Review round-up: iRobot Scooba 450

scooba-450

We live in a world with robots. And we make them scrub our floors. Whilst you let that absurdity settle, consider the new Scooba 450 Floor Scrubbing Robot from the creators of the home robot category iRobot. Like its carpet cleaning cousin the Roomba, the Scooba is a pizza-shaped robot that only exists to make your tiled and hardwood floors clean. The Scooba 450 has Three-Cycle Cleaning Process which automatically sweeps and pre-soaks, scrubs, then finishes with a final squeegee.

But how is it to use?

Seth Stevenson at Slate.com described operating the Scooba as “remarkable”, to the point where he actually engaged with the spectacle.

The whole operation takes about 20 to 40 minutes, depending on the size of the room. It is remarkable to watch. I popped a beer, hopped up onto my kitchen counter with my feet dangling, and enjoyed the show. You keep thinking the Scooba might miss a big section, but—like its carpet-vacuuming cousin, the iRobot Roomba—it never does. It has sensors and programmed strategies to ensure it coats the whole room. You see it spiral out to gauge the size of the floor, then bump into a wall and redirect itself, and then finally crisscross the open expanses until no patches have been left unscrubbed.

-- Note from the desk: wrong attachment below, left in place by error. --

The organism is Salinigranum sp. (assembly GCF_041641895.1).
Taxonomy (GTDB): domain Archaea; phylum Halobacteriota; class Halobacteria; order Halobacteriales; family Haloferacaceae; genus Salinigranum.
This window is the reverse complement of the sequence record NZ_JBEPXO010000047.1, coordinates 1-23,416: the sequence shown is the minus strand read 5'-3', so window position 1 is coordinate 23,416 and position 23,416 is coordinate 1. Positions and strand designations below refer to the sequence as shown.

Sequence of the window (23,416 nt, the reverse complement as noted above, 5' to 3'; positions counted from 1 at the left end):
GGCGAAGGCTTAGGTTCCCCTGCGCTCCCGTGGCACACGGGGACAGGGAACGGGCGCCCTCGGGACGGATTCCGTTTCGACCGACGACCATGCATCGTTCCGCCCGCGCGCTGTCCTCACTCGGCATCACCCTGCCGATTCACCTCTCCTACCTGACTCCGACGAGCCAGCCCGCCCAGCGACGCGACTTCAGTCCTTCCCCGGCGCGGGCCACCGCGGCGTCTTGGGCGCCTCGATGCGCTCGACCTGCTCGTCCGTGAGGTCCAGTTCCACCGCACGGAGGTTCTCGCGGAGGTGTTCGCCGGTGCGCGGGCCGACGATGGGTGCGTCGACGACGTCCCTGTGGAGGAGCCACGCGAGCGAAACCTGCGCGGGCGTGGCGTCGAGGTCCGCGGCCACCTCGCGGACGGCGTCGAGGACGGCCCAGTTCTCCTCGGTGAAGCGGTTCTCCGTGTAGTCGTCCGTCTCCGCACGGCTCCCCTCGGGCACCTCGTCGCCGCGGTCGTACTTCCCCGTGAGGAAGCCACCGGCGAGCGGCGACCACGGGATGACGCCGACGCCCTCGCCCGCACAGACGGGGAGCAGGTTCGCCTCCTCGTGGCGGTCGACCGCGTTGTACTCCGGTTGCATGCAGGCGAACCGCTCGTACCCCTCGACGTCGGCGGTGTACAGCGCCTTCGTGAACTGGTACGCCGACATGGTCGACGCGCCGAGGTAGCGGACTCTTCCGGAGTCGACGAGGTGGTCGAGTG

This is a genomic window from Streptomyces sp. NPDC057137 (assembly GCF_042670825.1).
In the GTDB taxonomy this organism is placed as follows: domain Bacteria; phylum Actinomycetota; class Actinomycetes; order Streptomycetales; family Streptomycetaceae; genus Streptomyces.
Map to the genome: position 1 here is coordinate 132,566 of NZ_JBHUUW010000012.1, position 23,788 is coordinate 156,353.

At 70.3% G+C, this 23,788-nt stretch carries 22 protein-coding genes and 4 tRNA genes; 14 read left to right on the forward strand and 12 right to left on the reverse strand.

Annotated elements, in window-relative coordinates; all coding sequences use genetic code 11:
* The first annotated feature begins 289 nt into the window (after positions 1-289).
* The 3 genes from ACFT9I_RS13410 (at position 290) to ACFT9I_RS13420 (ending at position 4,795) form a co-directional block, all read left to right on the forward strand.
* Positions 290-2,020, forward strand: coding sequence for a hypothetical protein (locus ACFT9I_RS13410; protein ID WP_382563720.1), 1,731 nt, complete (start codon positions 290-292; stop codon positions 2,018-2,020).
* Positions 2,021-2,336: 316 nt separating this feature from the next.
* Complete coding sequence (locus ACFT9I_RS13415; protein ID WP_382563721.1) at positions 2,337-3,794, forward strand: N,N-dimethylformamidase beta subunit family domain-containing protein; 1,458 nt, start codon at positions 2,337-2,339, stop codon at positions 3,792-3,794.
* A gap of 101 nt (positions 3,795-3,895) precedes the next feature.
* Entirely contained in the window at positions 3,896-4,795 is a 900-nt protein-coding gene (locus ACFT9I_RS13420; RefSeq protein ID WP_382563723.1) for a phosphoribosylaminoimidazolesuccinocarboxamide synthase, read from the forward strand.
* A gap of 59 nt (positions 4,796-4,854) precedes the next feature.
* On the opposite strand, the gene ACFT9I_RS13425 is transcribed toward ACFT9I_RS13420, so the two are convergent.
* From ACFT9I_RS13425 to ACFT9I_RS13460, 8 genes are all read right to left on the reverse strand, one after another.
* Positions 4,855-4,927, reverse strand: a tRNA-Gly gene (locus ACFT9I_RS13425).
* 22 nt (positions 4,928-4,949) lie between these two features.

Alex Colon from Gigaom.com was impressed with the Scooba’s range and the improvements in the new model.

I saw the Scooba tackle cereal, hot sauce, and an unidentified orange liquid on a tile floor with aplomb, but what I really like are the new information button and spoken cues. I’ve used older models of the Scooba in the past, and without this information available, it could be difficult to know exactly where it was in the cleaning process.

A closer look at the Scooba 450
A closer look: the Scooba 450

Katherine Byne from Expert Reviews spoke to one of the designers to find out what’s going on under the hood of the Scooba. And how it literally involves the Bomb Squad.

The cleaning algorithm that the robot uses is very dynamic… It does not assume anything about your room because often every time we vacuum the room it’s different. Chairs get moved perhaps in the middle of vacuuming, and we have created an AI system to allow full coverage without assuming furniture being in any particular place, and it gives the best coverage performance, especially for complicated areas. The origin of this cleaning algorithm was actually developed for the US Department of Defence for mine hunting, so we take coverage very seriously.